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Old 08-05-2018, 09:33   #1
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A/C in aluminum hull

Iím not much for wanting A/C on my new project, but I feel I do need to consider it being down on the third coast where the Texas heat is plenty. Iíve not spent time in an aluminum hull in this heat, but it would seem like the recipe for an oven. My intention is to use A/C since I'm going to turn this into a live-aboard (and do work) while I save to cruise for a long while.

Iím curious to know what others would do. Mainly, what I wonder about is if there was an A/C aboard, I would expect that there be plenty of condensation causing standing water in the hull. Even with insulation, it would seem thereís still going to be a bit.

I wonít be at the stage of putting an A/C in for at least a year, but would like to start thinking on it. Can anyone speak a bit on how to handle this?
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Old 08-05-2018, 09:42   #2
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Re: A/C in aluminum hull

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Originally Posted by Cutter42 View Post
Iím not much for wanting A/C on my new project, but I feel I do need to consider it being down on the third coast where the Texas heat is plenty. Iíve not spent time in an aluminum hull in this heat, but it would seem like the recipe for an oven. My intention is to use A/C since I'm going to turn this into a live-aboard (and do work) while I save to cruise for a long while.

Iím curious to know what others would do. Mainly, what I wonder about is if there was an A/C aboard, I would expect that there be plenty of condensation causing standing water in the hull. Even with insulation, it would seem thereís still going to be a bit.

I wonít be at the stage of putting an A/C in for at least a year, but would like to start thinking on it. Can anyone speak a bit on how to handle this?
Is this aluminum hull insulated? If not... why not? If it is not, it will be miserable in just about any climate except maybe San Diego....
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Old 08-05-2018, 09:51   #3
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Re: A/C in aluminum hull

Currently it doesn't even exist. The build starts in June and will take ~3 months to complete. Then it gets trucked to my locations where I will finish it out with help. I'm researching the insulation.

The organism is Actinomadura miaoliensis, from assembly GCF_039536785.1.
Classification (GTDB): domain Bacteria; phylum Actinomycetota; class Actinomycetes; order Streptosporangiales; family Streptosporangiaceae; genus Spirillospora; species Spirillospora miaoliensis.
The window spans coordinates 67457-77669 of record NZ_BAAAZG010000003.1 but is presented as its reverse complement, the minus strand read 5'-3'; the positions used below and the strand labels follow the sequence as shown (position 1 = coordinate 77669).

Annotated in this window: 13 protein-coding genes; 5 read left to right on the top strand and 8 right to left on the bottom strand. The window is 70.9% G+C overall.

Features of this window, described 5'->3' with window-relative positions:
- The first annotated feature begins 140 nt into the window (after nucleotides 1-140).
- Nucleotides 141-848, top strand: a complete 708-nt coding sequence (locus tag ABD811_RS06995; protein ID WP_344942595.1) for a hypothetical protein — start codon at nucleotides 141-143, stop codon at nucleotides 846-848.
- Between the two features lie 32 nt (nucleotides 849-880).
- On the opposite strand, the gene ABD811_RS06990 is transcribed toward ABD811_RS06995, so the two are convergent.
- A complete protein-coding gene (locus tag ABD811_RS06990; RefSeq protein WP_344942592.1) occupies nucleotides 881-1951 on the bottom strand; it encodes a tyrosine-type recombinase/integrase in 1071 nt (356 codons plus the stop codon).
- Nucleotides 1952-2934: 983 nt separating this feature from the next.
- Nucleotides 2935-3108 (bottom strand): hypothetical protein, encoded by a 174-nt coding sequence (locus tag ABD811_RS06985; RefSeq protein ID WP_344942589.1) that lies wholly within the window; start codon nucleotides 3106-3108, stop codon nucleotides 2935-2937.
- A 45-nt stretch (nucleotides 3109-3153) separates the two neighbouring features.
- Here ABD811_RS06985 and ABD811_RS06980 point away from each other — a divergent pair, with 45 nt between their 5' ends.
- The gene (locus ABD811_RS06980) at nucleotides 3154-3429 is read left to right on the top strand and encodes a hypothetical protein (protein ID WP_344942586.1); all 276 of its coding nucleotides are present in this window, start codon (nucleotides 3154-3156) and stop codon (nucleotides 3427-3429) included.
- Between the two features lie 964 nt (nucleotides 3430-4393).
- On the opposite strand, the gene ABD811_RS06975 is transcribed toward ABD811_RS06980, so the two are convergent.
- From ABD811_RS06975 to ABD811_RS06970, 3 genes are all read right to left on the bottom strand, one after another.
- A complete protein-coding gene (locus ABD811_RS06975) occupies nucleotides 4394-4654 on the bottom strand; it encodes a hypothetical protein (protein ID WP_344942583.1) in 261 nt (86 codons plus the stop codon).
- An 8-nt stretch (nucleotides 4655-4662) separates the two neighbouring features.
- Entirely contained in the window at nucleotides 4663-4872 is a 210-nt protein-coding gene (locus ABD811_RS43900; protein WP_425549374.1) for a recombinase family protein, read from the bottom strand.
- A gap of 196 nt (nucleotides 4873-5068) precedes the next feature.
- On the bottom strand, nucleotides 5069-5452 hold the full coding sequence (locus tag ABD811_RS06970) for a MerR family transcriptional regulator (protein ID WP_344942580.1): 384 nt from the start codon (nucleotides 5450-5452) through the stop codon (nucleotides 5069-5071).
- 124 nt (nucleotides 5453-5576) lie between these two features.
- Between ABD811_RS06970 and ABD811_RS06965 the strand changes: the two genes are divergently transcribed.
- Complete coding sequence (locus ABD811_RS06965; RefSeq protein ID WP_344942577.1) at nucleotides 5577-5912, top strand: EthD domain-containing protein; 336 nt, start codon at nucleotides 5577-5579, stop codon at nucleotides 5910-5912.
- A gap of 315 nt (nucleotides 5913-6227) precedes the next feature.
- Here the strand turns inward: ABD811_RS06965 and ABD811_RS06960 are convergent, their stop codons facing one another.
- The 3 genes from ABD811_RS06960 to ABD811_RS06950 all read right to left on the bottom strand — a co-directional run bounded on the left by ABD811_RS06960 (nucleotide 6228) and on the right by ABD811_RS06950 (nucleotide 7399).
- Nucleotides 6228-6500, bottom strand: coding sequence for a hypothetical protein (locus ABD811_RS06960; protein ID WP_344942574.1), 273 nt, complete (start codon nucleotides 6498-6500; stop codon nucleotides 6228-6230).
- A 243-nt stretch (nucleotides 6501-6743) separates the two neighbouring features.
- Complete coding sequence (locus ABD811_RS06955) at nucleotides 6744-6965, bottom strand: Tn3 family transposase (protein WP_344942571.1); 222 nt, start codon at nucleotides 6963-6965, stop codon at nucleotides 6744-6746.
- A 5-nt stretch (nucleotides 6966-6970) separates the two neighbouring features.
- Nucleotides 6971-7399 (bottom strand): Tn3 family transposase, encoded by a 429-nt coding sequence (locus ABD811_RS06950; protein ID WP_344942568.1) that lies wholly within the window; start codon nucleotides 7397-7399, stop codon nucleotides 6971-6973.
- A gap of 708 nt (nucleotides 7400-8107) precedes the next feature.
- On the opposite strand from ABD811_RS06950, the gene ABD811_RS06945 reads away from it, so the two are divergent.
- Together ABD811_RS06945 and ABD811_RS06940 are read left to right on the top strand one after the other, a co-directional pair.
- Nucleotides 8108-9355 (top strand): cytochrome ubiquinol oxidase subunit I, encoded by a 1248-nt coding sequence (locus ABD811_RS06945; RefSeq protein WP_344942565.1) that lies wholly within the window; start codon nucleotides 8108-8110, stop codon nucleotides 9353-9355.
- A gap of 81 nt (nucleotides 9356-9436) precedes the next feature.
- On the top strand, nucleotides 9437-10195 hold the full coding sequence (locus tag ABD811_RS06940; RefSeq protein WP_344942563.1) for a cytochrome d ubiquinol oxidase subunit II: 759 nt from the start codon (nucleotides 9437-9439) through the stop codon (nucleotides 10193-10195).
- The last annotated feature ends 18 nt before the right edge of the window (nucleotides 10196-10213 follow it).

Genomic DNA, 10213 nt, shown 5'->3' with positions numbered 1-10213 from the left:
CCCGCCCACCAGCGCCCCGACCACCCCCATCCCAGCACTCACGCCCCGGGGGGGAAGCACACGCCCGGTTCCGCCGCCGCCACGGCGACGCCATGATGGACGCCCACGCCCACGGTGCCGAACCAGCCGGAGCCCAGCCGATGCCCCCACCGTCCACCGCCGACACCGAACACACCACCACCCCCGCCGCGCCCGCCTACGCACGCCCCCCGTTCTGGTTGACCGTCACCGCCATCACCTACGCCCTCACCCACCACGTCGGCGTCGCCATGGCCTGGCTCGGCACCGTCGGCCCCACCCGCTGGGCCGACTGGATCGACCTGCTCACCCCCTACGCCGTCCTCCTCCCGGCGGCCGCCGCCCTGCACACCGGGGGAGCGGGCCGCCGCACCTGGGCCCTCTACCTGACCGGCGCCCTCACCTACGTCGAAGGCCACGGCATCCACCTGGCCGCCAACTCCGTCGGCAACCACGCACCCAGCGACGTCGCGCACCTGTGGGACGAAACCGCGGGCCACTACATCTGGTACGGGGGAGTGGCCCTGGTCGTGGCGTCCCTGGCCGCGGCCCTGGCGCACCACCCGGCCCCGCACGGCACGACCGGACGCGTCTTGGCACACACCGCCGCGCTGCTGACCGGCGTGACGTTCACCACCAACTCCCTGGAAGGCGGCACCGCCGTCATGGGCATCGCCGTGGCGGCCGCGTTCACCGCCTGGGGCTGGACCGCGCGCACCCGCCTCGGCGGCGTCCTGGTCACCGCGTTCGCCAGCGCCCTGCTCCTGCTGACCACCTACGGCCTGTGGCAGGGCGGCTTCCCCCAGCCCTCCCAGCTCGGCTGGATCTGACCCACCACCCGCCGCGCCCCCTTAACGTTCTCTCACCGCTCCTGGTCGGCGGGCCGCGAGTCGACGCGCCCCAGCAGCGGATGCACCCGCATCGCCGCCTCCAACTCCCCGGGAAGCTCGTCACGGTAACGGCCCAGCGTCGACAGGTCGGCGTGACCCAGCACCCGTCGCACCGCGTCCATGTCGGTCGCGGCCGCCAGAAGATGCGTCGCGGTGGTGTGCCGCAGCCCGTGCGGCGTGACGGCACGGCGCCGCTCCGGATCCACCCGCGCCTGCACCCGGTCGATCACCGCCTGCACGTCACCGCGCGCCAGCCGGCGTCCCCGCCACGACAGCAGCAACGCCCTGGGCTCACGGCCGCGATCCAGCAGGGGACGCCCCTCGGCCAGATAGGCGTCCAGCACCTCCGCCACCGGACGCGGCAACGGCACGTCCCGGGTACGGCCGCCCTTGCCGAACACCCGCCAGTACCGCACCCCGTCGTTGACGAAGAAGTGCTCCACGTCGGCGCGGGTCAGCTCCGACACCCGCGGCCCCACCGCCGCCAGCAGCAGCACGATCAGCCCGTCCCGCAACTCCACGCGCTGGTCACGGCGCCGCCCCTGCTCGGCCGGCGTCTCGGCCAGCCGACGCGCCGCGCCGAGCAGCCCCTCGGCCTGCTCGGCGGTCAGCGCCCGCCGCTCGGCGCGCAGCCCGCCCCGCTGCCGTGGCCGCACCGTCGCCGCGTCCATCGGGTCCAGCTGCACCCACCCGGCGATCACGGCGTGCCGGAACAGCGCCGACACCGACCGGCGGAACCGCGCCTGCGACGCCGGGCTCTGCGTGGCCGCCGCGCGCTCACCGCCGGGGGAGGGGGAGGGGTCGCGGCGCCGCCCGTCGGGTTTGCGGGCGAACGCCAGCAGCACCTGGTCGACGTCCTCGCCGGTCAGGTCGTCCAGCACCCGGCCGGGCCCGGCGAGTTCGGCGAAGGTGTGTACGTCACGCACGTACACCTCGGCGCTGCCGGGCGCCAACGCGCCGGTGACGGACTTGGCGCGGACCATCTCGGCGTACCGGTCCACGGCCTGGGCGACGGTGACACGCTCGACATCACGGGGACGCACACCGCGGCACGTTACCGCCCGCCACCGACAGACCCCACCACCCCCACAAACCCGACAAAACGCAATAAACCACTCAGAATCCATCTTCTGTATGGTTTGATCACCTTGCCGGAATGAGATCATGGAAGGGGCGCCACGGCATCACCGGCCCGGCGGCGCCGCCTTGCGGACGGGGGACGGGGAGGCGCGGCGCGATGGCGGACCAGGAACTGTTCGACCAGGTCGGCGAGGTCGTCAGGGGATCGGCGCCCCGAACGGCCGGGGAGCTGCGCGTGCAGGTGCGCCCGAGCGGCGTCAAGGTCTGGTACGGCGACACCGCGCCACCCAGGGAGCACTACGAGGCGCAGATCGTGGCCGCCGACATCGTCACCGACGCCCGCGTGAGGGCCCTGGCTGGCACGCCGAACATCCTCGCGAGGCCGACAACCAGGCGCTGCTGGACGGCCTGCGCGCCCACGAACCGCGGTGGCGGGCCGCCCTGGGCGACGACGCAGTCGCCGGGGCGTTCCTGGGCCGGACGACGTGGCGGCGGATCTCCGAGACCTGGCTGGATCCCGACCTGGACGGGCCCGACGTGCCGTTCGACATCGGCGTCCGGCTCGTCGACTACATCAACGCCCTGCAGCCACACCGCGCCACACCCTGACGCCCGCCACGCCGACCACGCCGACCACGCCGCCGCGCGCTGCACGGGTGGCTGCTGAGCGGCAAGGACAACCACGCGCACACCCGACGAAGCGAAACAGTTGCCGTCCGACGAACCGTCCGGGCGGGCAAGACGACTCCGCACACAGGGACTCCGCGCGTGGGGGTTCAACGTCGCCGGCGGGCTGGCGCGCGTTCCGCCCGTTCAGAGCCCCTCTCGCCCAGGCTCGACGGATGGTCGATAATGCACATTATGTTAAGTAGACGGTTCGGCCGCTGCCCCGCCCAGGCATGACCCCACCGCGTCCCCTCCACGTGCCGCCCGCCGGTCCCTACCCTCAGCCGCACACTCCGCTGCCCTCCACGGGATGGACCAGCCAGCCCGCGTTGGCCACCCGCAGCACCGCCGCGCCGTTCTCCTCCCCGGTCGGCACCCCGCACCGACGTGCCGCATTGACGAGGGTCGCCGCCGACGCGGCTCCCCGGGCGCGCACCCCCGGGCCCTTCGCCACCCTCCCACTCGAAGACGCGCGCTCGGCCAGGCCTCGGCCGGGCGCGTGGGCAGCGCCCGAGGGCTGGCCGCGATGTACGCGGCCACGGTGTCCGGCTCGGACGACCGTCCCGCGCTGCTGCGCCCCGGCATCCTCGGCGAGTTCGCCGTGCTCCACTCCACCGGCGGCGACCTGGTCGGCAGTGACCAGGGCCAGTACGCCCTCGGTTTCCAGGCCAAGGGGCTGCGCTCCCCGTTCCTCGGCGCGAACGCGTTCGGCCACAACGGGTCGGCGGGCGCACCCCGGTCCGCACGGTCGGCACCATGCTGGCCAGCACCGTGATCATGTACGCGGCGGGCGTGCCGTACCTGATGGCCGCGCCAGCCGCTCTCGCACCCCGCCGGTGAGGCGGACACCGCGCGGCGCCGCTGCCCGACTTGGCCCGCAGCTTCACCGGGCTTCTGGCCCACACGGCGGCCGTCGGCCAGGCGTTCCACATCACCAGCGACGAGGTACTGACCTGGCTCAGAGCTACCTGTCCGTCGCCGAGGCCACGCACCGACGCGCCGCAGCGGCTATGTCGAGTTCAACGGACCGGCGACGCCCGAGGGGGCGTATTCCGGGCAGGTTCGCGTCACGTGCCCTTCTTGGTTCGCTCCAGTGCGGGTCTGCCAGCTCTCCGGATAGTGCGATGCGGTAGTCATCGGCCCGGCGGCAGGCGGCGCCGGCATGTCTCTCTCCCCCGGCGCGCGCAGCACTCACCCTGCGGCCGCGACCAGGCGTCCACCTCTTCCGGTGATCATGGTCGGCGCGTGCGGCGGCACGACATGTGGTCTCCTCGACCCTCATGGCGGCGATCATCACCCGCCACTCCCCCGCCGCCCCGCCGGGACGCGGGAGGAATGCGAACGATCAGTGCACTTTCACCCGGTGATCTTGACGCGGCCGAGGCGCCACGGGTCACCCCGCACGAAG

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Old 08-05-2018, 10:43   #4
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Re: A/C in aluminum hull

First, you should insulate the entire hull and deck above the waterline. Once insulated, it will stay cooler in hot weather, and warmer in colder weather, and no condensation problems. Without insulation it will be an oven in the heat and a freezer in the cold, with lots of condensation problems.

Based on your post, a temporary solution will probably suit you best. Purchase a 12-16k btu window A/C system (or one made for RVs) and set it on top of an open deck hatch. Make an insulated cover for it so that it is sealed and will direct the air flow below. Works great, cheap, used it successfully many times, as have many long-term dock dwellers.
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Old 08-05-2018, 11:49   #5
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Re: A/C in aluminum hull

AC dehumidifies, if there would be any condensation, it would be on the exterior of the boat.
Many, if not most boats are not insulated and either deal with it with excess AC capacity (my way) or Sun shades.
Sun shades usually are great even at anchor when or if you have no AC.

Iíd say if you donít expect to have AC power once really living aboard to do the temp AC route as ďrealĒ Marine AC isnít cheap, but if you intend to live aboard in a Marina on the Tx coast, I would install real Marine ACís.
I have a 16K in the Salon that will cool the whole boat, most of the time, and a 6K in our Stateroom that cools it just fine and the boat when itís not real hot.
July and August heat, usually requires both.
Boats are inefficient to cool, but your not cooling 3,000 sq ft either.
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Old 09-05-2018, 17:44   #6
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Re: A/C in aluminum hull

The French appear to build quite a few aluminium boats and the specs usually include about 60 mm of commercial, or automotive grade polyethylene insulation above the waterline. Garcia also include thick foam core insulation under the floor.
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